Das Kapital

Das Kapital: (n) a work (1867) by Karl Marx, dealing with social strata and containing the tenets on which modern communism is based.

Some people view history as an exercise in deciding where to put the hats. I’m talking about choosing which characters get black hats, which get white ones and then, leaving some individuals hatless.

It is over-simplistic.

Das Kapital is a book written by a frustrated man who was tired of the inequity of capitalism.

If he were living today—maybe in his late twenties—he might just be running around wearing a Bernie Sanders t-shirt.

He might be objecting to the treatment of young black men in the urban communities.

And he certainly would be demanding equal pay for women, more respect for aliens entering the country and medical treatment to honor humanity rather than bowing to bank accounts.

Karl Marx basically believed that capitalism was a failed experiment which left too few wealthy, and way too many impoverished.

It is a sympathetic point when viewed solely in the pursuit of all things in life being even.

But as we learned from our friend, Charles Darwin, the universe is not balanced. It operates under “the survival of the fittest,” with creatures crawling over one another to gain predominance.

It’s rather humorous that these two men lived at the same time and their works were being passed around the intellectual community as if they were in agreement.

They were not.

Darwin insisted that the strongest survived.

Karl Marx contended that equality was essential to make society moral.

So which one is it?

Are we supposed to develop a world where everyone is taken care of in some balanced format?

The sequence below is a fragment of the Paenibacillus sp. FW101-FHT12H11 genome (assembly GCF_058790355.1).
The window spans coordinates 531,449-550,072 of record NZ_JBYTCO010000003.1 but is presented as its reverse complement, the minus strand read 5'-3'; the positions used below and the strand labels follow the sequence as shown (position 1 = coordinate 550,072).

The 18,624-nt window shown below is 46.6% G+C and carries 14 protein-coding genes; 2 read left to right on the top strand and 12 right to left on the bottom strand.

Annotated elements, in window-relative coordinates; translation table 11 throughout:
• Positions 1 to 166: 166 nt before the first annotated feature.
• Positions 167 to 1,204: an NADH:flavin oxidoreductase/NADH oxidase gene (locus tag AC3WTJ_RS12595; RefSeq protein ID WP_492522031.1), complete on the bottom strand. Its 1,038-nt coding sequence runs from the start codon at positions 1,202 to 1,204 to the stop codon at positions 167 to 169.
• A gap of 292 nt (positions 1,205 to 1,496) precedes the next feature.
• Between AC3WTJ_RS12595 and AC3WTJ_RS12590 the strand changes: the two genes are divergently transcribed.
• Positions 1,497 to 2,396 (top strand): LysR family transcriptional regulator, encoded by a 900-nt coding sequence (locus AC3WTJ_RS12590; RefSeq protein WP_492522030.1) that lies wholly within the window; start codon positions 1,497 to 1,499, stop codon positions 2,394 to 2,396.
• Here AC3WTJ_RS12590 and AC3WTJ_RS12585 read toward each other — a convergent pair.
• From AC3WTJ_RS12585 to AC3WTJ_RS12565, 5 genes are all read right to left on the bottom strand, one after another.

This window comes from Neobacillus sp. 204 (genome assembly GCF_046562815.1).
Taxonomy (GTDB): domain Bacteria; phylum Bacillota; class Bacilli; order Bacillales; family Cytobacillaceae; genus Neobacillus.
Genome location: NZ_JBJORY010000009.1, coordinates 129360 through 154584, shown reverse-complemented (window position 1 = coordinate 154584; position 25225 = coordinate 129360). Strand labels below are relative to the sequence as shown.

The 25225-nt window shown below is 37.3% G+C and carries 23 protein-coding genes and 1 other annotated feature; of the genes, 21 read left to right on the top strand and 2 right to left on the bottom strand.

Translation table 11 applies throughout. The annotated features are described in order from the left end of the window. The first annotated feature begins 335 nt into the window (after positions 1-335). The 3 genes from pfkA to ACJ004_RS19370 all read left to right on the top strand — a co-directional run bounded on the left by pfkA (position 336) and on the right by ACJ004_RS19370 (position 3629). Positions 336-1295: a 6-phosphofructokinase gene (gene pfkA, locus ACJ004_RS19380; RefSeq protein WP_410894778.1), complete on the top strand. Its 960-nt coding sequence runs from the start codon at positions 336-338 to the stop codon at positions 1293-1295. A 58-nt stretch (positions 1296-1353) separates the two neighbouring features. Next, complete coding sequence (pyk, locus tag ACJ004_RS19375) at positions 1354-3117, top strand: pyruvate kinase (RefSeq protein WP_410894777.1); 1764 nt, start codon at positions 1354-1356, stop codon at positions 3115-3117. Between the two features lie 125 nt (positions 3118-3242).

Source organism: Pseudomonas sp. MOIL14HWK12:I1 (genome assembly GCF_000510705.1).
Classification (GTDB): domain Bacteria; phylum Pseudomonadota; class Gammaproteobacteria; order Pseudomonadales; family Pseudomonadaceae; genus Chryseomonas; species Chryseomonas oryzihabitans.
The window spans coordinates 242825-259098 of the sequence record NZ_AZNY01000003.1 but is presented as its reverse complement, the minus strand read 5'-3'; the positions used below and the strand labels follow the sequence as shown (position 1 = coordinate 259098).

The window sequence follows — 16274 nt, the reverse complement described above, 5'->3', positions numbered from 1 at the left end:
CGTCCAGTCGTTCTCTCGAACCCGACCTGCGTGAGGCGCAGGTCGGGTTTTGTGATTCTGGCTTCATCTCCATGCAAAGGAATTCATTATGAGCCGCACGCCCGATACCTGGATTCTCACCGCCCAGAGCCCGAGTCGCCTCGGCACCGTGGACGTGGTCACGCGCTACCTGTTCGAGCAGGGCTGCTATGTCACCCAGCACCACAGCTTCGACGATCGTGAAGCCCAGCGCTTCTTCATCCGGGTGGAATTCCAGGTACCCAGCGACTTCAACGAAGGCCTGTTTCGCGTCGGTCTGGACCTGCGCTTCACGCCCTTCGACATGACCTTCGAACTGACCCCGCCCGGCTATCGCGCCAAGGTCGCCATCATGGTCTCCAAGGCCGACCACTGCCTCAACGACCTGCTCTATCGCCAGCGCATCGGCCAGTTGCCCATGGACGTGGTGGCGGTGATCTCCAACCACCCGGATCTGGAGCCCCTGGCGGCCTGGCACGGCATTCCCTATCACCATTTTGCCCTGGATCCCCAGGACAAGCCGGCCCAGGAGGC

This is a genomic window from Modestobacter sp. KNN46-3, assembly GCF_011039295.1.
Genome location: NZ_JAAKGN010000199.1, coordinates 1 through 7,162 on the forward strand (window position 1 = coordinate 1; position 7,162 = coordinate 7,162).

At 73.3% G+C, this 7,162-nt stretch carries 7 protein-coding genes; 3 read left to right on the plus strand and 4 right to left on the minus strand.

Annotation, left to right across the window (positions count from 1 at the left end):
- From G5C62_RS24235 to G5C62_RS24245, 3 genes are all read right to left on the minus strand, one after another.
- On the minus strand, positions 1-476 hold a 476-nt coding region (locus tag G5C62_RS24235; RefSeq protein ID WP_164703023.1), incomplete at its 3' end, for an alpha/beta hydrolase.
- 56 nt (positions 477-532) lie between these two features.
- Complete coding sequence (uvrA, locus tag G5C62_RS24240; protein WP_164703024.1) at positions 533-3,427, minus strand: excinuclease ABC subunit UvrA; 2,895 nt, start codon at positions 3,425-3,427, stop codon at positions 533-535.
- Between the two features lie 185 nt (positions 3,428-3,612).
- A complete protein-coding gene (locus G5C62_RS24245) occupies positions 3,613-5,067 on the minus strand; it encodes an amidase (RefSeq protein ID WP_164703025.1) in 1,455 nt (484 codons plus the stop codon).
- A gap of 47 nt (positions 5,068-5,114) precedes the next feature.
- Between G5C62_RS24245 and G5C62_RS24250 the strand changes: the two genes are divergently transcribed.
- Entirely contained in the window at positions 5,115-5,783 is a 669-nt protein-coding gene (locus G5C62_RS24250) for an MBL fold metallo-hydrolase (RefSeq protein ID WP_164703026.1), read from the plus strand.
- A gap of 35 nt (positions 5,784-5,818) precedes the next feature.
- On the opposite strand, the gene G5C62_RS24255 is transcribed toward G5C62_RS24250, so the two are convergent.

Or does the natural order itself rebel against that idea and applaud the fittest, the strongest and in some ways, the most ruthless?

This is why I have always believed in faith.

For suggesting that generosity, sharing and balancing of goods can be established through the government or the people is a total farce.

No one gives up their turf unless their spirit initiates it. Why? Because we are creatures of Darwin’s drama, trying to find a way to still appear equitable, as in Karl Marx’s Das Kapital.

There you have it.

This is why things are so messy and dishonest.

Any Christian sitting in a sanctuary would find some of the teachings of Jesus of Nazareth on point with Das Kapital by Karl Marx.

But that same believer would also find the opinions of Jesus of Nazareth to coincide with Darwin’s Origin of the Species.

For the overwhelming message of Earth is very simple:

The system of the Natural Order is cruel.

So how do we overcome the cruelty?

  • Learn the Earth.
  • Get good at it.

And when you’re successful, strong, in position, share with those you meet who have been left out or overwhelmed by it.

 

Composer

Composer: (n) a person who writes music, especially as a professional occupation

In the classical field they refer to them as “the Masters.”

These are the folks who wrote symphonies, operas and other various styles of composition, which have endured to the present day.funny wisdom on words that begin with a C

Please understand, in their time, many of them received no attention, zero appreciation and often suffered criticism and poverty.

It would seem that their greatest accomplishment was that they died. Once they died, a sentimental streak went down the backbone of all the critics, and they began to view their music from a less cynical position.

So now we consider them geniuses–and we take the composers of our day and ostracize them, cheat them out of opportunity and often make them live in poverty (just so they can die quickly and have their music appreciated).

It is a bizarre system which seems determined to continue because it receives great funding.

 

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Comparison

Comparison: (n) the act of comparing

“Most of the world …”

I think we all have to agree, that’s a pretty bold generalization. To claim that “most of the world” does anything or is anything might be the soil for the seeds of prejudice.

But it is safe to assume that a good portion of this planet gets up every morning not certain there will be anything to put in their food bowl by nighttime.funny wisdom on words that begin with a C

Even though in the United States we have poverty, hunger, to some degree, has become a choice. There’s always someone offering something at some location for individuals who can’t put together enough “bread” for their bread.